We got aboard the hay wagon for our trip over to the maple forest and as we walked in we spotted a tin bucket attached to a maple tree.  Inside the bucket - lo and tn_P3160369.JPGbehold - was maple sap!  It had a big ice block in it because it had been frozen but you could see the maple sap dripping from the tap into the bucket.  We were impressed.  How easy was this!  We could get some maple trees for home and make our own maple syrup - all you need is a drill and a bucket and a saucepan and a good waffle iron.  We could start the first Tasmanian maple syrup farm (Tasmap), work for a couple of months a year, fund GO! Girls Outdoors and have a never ending supply of maple syrup for our pancakes.  The only problem we could see was that the name Tasmap is already taken.

 

Buoyed up by our impending success as maple syrup farmers, we started our walk through the forest.  White Meadows had thoughtfully set up high school kids in costumes to tell us all about the making of maple syrup through the ages.  The first two kids were by a fire dressed in fake fur and they told us about how the First Nations people made maple syrup.  The kids took rocks from a fire and put them in a hollowed out log that contained the sap, which was how they evaporated the water and concentrated the sap into syrup.  Maple syrup was a fantastic source of energy and nutrition and was used in cooking or made into a sweet drink.  To get rid of all the ash and dirt that got into the syrup, they would crack in a turkey egg which apparently acts like a sponge and collects all the dirt. 

 

tn_P3160359.JPGThis looked a bit too much like hard work so we needed to move on to some more modern technology - after all, this is what we’d be using to make our Maptas maple syrup.  The pioneers drilled holes in the trees by hand, collected the sap in wooden buckets, then used a series of cauldrons to reduce the sap into syrup over a big fire.  The maple sugar was important to the pioneers because other types of sugar were hard to come by and very expensive.  In fact, the whole family would come and camp out by the “sugar shack” while the maple syrup and maple sugar were being made.  The kids at the pioneer camp told us that it took the pioneers seven days to boil down the sap to syrup!  Basically the process is the same today - note the use of the word ‘basically’ there.  Today the sap is boiled down in large pans or evaporators over a very, very hot fire and takes a lot less time.  It takes 40L of maple sap to make 1L of syrup - the sap comes out of the tree at 2-3% sugar and is reduced until it’s around 66% sugar, depending on the grade of syrup.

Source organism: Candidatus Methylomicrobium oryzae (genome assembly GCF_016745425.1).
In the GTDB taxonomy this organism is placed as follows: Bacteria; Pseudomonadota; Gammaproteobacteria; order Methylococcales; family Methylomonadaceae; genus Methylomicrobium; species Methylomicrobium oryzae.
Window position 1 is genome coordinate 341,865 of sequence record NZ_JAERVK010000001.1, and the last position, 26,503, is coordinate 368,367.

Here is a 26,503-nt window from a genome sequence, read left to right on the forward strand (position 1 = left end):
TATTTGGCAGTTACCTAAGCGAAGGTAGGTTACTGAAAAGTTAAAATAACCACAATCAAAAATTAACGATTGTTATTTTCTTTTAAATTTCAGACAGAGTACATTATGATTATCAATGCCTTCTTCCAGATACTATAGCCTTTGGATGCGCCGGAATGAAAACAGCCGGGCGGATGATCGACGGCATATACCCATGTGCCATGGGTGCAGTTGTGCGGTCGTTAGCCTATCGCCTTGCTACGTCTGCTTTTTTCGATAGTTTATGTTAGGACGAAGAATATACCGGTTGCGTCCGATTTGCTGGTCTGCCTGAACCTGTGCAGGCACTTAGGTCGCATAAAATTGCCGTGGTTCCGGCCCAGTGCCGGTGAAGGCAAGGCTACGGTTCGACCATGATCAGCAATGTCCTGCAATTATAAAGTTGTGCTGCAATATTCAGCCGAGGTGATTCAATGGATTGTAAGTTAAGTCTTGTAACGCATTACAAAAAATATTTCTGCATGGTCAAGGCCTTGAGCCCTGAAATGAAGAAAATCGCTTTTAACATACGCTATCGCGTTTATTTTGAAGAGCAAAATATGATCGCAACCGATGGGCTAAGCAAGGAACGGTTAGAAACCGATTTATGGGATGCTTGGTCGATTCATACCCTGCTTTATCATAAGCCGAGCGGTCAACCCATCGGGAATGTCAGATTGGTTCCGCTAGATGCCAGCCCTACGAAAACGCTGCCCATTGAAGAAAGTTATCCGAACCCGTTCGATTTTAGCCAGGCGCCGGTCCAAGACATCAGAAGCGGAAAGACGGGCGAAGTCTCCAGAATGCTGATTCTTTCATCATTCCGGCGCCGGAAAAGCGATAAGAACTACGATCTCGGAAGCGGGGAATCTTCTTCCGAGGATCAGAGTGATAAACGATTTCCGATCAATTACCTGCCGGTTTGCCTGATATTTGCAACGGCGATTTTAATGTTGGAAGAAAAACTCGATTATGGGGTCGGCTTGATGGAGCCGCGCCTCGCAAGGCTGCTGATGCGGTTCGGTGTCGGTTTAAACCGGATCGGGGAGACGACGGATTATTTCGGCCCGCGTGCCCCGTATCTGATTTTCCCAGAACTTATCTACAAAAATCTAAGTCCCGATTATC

The reason the maple tree is so good for making  syrup is because the sap has a high sugar content (compared to other trees), and because the sap is stn_P3160362.JPGtored in the roots of the tree when it gets cold.  We were in Ontario in the spring time, which means that temperatures go below freezing at night and above freezing during the day.  This is perfect for collecting maple sap, because at night the sap goes down into the roots to prevent it freezing and during the day it goes up into the leaves to provide the energy that drives photosynthesis.  Along comes the maple syrup farmer with his (or her) drill and tap and interrupts this process, drawing off some of the sap as it travels up and down the tree.  The best thing is that the trees aren’t harmed - as long as you plug up the hole when you’re finished and drill in a different place the next year, the tree doesn’t suffer at all.

 

tn_P3160364.JPGThe most incredible thing about modern maple syrup production is the system of taps and pipes that spreads through the maple forest.  The thing that astounded me was the amount of sap that was pouring out of the trees. tn_P3160367.JPG Each tree is measured to see how many taps it can hold, then it’s connected to the harvesting system.  Tubes go from the trees to a main line that runs downhill through the forest, collecting sap from all the trees as it goes, down to a huge collecting tank.  Sometimes the sap has to travel uphill so a series of smaller tubes connect the two main lines.  The science teacher in me was figuring out a fantastic physics lesson!

 

So - to the maple syrup farm that will fund GO! Girls Outdoors in the years to come.  What did we learn from the fur-clad teenagers in the maple forest?  Well, unless you have the tubes and a huge collecting tank, you’d be emptying the buckets all the time.  And since you need a climate that provides a consistent fluctuation above and below freezing point, we’re going to have to live tn_P3160363.JPGhigh up in the mountains.  Also, a mature sugar maple tree produces about 40L of sap per year (which remember makes 1L of maple syrup) so I think we’re going to need a fair bit of land for our syrup farm...and we’ll have to plant a fair few trees on it and wait a fair amount of time for them to grow big enough to tap.  Still, we firmly believe it can be done so watch out for GO! Maple, coming soon to a boutique supermarket near you.

 

Anyone out there keen to sponsor GO! Girls Outdoors while we wait for the trees to grow?

GO! Girls Outdoors